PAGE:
Watching a loved one suffer at the hands of domestic abuse is never easy, and can leave you feeling helpless as you try to determine the best way to help them. Hope is not lost, though, and there are a few things you can do to provide your loved ones with support, safety, or advice in these troubling times. Below are four essential things that you can do if you want to help a domestic violence victim.
Help Form a Safety Plan
Getting out of a situation of domestic violence can often be risky to the victim. By helping your loved one develop a plan that removes them from the situation in a safe manner, you can help ease some of the risks associated with leaving an abusive partner.
During this time, it's essential to ensure that your loved one has the resources they need to move forward securely. For example, they should know exactly who to call and where to go in an emergency. It also guarantees that the means are in place for a safe escape from the situation at hand. Not only will this information give your loved one help and support, but it also offers you slightly more peace of mind.
Provide Useful Resources
Victims of domestic violence don't always know where to turn in these turbulent situations. You can help them by researching some helpful resources for them and discussing their options. If there is an immediate threat, 911 should be called immediately. Make sure they know and understand that this should be the first thing they do in times of emergency.
Another way to help is by putting victims in touch with support groups, offering them the number for a crisis hotline, helping them find shelters in the area, and talking about their legal options - should they choose to pursue them. For example, a protective order can prevent further harm from coming their way. Providing these resources is a great first start when trying to support your loved one.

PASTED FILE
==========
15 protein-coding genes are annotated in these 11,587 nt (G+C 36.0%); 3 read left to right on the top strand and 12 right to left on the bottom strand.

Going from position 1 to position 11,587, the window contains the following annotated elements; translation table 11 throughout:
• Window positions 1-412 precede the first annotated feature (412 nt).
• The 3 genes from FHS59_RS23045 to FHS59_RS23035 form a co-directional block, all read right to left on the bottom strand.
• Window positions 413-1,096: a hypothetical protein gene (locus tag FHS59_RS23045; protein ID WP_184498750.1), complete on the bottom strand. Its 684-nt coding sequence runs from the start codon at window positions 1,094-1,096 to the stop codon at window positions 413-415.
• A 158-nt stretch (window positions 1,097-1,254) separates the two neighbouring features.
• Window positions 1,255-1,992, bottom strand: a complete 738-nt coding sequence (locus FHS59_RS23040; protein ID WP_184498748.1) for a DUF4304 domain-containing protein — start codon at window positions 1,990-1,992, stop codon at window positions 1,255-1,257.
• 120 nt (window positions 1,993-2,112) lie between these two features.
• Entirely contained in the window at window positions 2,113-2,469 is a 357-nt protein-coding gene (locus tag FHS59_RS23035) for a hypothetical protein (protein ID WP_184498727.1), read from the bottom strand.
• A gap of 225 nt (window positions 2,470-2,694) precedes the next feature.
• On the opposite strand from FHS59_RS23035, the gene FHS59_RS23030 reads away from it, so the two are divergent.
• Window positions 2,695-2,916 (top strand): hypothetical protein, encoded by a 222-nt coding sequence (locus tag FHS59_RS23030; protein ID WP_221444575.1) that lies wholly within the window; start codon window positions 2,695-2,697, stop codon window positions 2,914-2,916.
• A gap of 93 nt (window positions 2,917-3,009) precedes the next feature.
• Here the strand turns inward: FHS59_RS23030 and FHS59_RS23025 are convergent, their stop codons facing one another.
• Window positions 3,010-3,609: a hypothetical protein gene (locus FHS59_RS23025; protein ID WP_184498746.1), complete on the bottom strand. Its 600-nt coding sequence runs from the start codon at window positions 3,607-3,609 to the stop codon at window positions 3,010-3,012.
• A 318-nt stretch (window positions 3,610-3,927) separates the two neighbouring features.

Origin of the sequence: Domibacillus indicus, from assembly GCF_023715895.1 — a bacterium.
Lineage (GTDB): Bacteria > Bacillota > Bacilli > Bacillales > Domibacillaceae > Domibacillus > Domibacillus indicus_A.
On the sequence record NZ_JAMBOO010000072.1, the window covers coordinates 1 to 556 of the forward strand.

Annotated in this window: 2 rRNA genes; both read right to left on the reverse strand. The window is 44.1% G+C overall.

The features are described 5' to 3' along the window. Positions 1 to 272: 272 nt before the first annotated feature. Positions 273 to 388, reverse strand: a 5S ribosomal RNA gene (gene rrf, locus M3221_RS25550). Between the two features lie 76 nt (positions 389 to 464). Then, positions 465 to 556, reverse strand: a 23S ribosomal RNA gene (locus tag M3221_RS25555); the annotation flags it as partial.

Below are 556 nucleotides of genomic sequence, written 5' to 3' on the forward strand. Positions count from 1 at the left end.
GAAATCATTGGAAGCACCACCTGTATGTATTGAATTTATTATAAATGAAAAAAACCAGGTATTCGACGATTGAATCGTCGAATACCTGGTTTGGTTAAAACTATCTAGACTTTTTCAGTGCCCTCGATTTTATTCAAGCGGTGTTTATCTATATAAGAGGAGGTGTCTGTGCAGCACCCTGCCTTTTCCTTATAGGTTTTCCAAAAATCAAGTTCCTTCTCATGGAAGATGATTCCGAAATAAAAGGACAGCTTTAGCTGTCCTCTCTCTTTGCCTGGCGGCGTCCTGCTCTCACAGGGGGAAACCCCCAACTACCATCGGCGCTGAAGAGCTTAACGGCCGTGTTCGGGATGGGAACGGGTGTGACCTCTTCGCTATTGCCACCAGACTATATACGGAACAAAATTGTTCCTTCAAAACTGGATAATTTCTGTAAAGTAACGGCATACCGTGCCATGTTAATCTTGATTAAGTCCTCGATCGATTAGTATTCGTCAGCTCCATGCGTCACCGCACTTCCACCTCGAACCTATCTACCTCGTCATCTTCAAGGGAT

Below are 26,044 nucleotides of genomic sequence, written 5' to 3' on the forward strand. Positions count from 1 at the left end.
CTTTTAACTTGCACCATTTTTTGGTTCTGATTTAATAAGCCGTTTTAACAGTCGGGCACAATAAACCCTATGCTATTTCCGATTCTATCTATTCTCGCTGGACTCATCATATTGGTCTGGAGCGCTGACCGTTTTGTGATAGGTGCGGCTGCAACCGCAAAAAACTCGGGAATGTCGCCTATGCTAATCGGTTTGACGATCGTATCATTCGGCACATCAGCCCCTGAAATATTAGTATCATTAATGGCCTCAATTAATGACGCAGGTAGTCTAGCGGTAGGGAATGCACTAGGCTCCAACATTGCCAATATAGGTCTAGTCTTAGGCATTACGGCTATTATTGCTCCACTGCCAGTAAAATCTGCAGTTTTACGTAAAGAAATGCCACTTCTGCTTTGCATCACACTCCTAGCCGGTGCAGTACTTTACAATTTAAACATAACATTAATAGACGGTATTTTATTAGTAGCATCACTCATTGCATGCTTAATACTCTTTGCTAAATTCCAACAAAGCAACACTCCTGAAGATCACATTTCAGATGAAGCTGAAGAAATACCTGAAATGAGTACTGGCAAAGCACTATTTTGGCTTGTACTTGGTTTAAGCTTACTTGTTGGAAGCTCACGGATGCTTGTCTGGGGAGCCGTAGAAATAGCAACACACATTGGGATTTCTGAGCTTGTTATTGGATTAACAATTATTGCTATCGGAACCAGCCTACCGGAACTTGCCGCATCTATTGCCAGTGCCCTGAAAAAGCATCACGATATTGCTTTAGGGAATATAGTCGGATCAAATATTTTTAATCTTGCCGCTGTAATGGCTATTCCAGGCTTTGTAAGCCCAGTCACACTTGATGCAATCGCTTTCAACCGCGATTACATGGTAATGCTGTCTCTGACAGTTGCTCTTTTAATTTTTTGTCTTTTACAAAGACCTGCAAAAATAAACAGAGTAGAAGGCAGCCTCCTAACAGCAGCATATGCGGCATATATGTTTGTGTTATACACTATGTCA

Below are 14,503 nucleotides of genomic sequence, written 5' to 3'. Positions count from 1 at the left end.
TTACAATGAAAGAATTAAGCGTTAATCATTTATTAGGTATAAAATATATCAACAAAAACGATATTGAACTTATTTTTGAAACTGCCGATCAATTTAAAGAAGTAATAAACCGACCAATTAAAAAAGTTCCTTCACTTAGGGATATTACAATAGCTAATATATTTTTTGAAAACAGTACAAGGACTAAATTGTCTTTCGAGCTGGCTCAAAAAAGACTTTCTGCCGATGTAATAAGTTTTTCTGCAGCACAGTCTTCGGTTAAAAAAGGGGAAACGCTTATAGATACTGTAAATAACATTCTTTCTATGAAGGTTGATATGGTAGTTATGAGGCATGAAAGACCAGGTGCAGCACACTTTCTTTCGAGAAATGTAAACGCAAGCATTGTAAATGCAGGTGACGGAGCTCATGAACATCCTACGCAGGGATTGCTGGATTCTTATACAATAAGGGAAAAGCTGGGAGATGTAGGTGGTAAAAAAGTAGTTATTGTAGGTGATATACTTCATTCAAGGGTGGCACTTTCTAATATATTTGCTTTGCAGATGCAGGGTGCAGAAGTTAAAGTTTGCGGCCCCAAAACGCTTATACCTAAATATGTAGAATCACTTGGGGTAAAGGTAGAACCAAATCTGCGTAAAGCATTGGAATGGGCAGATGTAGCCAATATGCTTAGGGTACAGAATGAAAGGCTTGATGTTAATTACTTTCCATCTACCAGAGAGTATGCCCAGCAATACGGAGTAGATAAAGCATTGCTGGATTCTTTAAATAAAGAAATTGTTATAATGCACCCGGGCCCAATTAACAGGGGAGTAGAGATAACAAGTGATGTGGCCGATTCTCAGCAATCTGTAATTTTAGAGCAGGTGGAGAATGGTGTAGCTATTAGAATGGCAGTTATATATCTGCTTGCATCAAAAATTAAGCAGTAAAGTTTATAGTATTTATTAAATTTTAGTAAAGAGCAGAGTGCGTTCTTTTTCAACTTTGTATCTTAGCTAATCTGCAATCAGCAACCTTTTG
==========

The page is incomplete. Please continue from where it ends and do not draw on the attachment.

Be Non-Judgemental and Listen
If you find yourself in a situation where a victim of domestic violence refuses to remove themself from the situation, it is crucial to remain as non-judgemental as possible. You can offer your opinion and advice, but it is essential to be mindful of the fact that your judgment and harsh words will likely only push your loved one away when they most need support.
Domestic violence is not always physical; it can include mental and verbal abuse as well. Abusers are often incredibly manipulative and can twist their words and actions into something that the victim doesn’t realize is abusive. Coming at them with this news can cause an opposite reaction where they either don’t want to acknowledge the situation or are so afraid of their abuser that they will flat out deny it.
Speak Up When Necessary
Although you should never pressure or judge a victim of domestic violence, you should absolutely speak up to your loved one so that they can see the situation from a new perspective. Do not hesitate to tell the victim that you believe they are in danger and aware of the violence happening.
At the very least, speaking up lets the victim know that they have someone to confide in and support when they feel ready to address the situation directly. Hear them out and, again, come up with a safety plan so that they have the resources they need when the time comes that they are ready to leave the situation.
If you or a loved one find yourself in a dangerous situation, contact The Law Office of Timothy M. Ghobrial at (949) 751-1420 to discuss your options and learn more about obtaining a protective order.